Monday, July 14, 2008

Free Food for Millionaires Review

Free Food for Millionaires is a sprawling novel depicting the life of Casey Han, a first generation Korean immigrant who navigates the choppy waters of the New York investment banking world. Casey is the oldest daughter of Joseph and Leah, whose lives are split between running a large dry cleaner in midtown Manhattan and participating actively in their Catholic church. Through her hard work and good grades, Casey earns a fully-paid scholarship to Princeton, but she struggles to find her identity amongst all the old money. That struggle carries on after graduation as she begins her career.

I would have loved Free Food for Millionaires, if it had ended around the middle, around page 300. I'm a quick read, and I don't mind a hefty book, but it has to be worth my time. This novel started out with a gripping plot and well-drawn characters, even with the author's confusing point of view shifts. But the author did not know when to stop. She drew out the story by devoting chapters to minor characters such as Casey's mom Leah and Casey's friend Ella.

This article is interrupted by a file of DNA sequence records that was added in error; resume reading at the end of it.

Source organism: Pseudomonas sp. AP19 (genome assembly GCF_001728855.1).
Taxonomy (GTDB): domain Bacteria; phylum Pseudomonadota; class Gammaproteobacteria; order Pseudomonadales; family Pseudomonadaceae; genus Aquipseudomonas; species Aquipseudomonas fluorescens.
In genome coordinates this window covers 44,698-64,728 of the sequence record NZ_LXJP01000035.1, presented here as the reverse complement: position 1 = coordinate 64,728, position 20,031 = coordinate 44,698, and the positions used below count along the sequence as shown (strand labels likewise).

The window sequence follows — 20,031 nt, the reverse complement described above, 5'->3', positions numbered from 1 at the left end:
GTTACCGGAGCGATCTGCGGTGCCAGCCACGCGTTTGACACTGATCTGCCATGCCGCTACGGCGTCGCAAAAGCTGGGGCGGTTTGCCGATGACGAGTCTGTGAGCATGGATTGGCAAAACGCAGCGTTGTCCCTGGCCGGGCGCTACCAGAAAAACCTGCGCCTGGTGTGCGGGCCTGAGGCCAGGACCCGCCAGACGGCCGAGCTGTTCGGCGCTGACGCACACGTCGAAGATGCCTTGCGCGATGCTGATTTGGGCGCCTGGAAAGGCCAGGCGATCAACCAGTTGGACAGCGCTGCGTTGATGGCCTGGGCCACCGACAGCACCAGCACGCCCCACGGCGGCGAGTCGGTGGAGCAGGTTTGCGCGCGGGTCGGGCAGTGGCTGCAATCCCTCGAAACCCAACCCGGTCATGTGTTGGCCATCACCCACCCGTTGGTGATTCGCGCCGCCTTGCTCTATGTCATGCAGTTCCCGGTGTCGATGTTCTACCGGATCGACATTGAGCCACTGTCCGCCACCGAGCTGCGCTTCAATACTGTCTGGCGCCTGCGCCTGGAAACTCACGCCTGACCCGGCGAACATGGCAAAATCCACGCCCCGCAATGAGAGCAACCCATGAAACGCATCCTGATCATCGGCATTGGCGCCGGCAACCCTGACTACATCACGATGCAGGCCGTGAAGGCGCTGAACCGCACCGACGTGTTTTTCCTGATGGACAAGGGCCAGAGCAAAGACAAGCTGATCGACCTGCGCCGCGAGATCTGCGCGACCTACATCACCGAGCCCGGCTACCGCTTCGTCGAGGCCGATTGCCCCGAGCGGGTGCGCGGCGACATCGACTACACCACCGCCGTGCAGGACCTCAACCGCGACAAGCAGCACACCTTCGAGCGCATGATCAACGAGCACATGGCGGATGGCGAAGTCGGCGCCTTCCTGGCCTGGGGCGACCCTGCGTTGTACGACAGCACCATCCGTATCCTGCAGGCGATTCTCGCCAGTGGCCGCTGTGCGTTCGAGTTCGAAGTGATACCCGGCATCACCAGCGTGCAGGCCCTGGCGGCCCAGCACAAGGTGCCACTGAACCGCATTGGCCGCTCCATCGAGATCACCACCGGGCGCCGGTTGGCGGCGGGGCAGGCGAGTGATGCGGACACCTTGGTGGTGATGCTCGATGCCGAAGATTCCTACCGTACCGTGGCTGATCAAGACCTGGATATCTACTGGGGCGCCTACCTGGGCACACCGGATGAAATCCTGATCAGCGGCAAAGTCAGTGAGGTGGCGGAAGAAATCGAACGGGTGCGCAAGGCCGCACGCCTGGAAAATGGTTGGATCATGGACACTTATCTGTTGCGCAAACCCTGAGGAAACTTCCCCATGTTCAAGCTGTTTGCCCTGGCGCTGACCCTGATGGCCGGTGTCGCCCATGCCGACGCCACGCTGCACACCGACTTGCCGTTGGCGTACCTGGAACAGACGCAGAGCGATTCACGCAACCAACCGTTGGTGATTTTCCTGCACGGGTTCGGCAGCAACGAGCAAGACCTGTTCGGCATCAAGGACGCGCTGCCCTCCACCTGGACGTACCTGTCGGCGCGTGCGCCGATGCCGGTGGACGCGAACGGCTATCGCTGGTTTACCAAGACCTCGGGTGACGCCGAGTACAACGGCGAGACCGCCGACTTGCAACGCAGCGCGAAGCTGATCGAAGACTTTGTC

When I finally reached the end, it was anti-climactic, one of those endings, without giving too much away, that just peter out mid-scene, vaguely hinting at what the future might hold. It seemed that, after watching Casey struggle to make money and have a successful career for close to 600 pages, the author wanted us to conclude that she did not belong in that world and did not deserve love.

I was disappointed by Free Food for Millionaires. I loved getting a a glimpse of the investment banking world and of New York Korean culture. I enjoyed being reminded of the how hard it was to forge my own identity after college. But I wish the story had been tighter, more concise, and ended sooner.

You can also read my review at Dear Reader, and see other responses to it.

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